There were also some colorfully shaggy dirt clods stuck in the side of my bike shoe and sticking out of my left brake hood. I plucked those out and started walking back toward the start with my bike. A race marshall called out and said, “Come on back. You get a free lap.”
I knew that. Sort of. But something about going down like that took the joy and anticipation out of the day. I got back on the road but actually let the lead group swing past so I would not interfere with the pace line of six guys as they entered the corner. They were the real racers from that point on. I’d be nothing but a pretender.
So that was that. I pulled over again and told me wife, who was standing near the finish. “Ahhh, I’m done.”
Everyone near the finish was really nice. “Are you sure?” the race director offered. “You can just ride and have fun.”
But it wasn’t fun for me at that point. I go to bike races to race, and while I’ve never won, I’d stuck with the bunch a number of times. But this time I wasn’t really ready to do that in a number of respects.
Jumping into a late-season crit after not really racing any crits all summer is not the best game plan. I’m sure there are riders who are capable of that. But not me. 90% of my riding has been between 18-22 mph all summer. Most of these were long haul training rides with occasional sustained speed, but not much surging or real sprint training.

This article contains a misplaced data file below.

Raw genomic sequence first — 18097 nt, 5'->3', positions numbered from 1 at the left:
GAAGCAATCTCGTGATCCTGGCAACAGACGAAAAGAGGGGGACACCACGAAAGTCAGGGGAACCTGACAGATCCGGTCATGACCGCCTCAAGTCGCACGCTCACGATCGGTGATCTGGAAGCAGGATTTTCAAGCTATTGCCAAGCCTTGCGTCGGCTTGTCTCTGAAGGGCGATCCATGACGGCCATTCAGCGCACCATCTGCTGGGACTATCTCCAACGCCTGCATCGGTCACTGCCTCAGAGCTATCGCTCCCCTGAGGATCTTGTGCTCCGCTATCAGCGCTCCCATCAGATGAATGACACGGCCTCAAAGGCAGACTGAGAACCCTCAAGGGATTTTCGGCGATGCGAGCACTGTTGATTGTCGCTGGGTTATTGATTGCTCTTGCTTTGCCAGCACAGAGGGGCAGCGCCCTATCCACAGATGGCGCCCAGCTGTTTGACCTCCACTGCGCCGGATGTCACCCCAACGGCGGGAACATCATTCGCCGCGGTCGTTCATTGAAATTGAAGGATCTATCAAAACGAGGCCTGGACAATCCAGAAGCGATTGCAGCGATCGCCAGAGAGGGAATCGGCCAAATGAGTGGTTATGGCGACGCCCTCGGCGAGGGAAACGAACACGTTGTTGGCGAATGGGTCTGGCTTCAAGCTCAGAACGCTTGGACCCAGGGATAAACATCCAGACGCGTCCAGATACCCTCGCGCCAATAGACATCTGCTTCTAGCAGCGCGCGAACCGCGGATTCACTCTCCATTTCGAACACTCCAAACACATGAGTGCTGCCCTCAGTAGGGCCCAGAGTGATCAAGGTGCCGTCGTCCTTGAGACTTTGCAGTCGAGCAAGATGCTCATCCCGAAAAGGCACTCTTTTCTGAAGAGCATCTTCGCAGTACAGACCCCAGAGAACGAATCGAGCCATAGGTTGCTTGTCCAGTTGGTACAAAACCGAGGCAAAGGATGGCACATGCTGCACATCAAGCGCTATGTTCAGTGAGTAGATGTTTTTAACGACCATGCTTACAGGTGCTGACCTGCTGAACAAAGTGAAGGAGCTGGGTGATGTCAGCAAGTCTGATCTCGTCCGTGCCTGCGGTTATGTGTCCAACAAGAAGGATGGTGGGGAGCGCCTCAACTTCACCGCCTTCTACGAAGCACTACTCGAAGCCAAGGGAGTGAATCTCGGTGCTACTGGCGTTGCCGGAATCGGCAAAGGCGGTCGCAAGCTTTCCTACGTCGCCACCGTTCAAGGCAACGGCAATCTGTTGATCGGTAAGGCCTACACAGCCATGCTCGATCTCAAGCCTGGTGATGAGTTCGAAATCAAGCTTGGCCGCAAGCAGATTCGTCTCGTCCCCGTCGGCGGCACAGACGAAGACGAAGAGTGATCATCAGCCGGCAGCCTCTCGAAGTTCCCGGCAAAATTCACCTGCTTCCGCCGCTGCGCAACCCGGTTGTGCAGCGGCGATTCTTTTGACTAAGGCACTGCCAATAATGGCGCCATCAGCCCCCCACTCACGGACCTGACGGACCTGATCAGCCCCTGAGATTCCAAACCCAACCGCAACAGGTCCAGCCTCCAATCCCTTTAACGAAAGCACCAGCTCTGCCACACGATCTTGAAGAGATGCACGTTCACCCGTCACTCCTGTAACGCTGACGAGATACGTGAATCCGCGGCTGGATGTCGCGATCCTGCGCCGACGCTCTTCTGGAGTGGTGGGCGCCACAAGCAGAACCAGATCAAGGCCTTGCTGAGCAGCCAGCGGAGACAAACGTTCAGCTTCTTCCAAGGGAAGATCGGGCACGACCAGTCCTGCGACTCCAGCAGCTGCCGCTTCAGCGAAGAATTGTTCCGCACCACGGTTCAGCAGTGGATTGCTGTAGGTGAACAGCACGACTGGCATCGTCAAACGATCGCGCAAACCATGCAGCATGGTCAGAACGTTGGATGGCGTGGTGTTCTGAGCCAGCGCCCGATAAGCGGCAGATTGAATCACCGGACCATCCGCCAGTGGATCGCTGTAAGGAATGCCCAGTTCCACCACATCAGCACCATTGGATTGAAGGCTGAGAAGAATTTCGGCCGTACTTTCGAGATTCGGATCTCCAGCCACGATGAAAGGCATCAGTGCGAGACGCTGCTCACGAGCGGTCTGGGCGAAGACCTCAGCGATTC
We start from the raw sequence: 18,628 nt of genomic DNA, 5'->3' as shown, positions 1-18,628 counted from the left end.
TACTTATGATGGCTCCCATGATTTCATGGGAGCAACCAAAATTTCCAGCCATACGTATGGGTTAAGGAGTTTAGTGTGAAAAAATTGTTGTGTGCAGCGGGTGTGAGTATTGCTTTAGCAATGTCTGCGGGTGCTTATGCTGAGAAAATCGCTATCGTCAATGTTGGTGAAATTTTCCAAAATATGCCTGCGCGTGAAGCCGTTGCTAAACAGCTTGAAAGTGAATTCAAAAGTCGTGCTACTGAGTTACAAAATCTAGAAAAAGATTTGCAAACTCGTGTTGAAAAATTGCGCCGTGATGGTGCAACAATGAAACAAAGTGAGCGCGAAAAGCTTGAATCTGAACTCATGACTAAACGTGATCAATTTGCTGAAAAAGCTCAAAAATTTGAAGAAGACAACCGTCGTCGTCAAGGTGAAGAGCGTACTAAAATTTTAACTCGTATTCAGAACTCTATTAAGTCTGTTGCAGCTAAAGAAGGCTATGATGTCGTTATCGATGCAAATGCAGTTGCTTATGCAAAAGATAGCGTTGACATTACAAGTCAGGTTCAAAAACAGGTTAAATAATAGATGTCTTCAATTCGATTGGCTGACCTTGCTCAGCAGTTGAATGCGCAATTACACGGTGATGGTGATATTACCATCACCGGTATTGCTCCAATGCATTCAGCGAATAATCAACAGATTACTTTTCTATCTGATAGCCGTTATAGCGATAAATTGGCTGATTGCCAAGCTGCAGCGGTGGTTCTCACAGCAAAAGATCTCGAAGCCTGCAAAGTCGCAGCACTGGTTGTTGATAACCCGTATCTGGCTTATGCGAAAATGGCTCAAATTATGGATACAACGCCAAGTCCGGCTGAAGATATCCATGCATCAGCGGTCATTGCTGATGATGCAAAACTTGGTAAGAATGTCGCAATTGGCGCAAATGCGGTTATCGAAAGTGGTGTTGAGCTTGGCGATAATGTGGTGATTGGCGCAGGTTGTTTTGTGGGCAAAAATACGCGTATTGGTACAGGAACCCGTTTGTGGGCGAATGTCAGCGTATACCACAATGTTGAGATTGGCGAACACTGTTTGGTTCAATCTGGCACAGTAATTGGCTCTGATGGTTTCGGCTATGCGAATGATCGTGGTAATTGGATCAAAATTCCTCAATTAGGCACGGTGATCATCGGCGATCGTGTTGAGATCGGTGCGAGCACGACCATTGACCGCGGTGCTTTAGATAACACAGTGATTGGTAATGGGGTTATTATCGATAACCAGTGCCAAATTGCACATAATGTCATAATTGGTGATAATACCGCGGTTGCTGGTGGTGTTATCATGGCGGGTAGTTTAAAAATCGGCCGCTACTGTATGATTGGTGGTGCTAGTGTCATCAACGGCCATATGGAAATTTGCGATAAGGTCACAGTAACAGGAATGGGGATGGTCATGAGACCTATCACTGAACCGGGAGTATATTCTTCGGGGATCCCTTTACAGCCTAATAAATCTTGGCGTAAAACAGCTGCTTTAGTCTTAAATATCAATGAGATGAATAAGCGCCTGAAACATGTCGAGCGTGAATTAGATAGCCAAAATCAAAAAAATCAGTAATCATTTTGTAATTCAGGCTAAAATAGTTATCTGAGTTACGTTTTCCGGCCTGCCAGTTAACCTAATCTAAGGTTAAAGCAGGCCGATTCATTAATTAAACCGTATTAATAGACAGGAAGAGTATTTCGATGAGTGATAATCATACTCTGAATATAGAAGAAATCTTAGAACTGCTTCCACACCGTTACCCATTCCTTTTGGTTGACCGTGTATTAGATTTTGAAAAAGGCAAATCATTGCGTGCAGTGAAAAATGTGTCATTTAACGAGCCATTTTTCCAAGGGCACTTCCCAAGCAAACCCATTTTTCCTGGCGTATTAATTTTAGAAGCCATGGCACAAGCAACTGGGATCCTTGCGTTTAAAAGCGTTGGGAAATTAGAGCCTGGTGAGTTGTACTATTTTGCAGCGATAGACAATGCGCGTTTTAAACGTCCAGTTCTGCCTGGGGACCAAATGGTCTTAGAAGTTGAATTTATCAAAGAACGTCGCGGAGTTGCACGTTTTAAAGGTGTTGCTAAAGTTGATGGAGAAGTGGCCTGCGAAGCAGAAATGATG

This crit started at 22 mph and was roaring along at 24 mph on the 300-meter uphill. In warmups I rehearsed those surges and could feel the internal engine overheating. It was perhaps a bit insulting to those other seasoned riders to think that I could take my multi-sport cycling and apply it to a crit and hope for success.
As it stood, it was the mental side of the game that tripped me up. To crit race well, you need to anticipate the actions of other riders, especially the slower ones. And stay out of trouble.
Or trouble will find you, as it did me. Fortunately, all that I got for the trouble was a bit of a sore shoulder. Nothing broken. No road rash. No busted bike parts.
Just some dirt clods and a few confessions under the late September sun. “If it was easy,” I told myself, “Everybody could do it.”
And that lesson applies to just about everything. But it’s the true criteria in bike racing. That’s why they call it a criterium.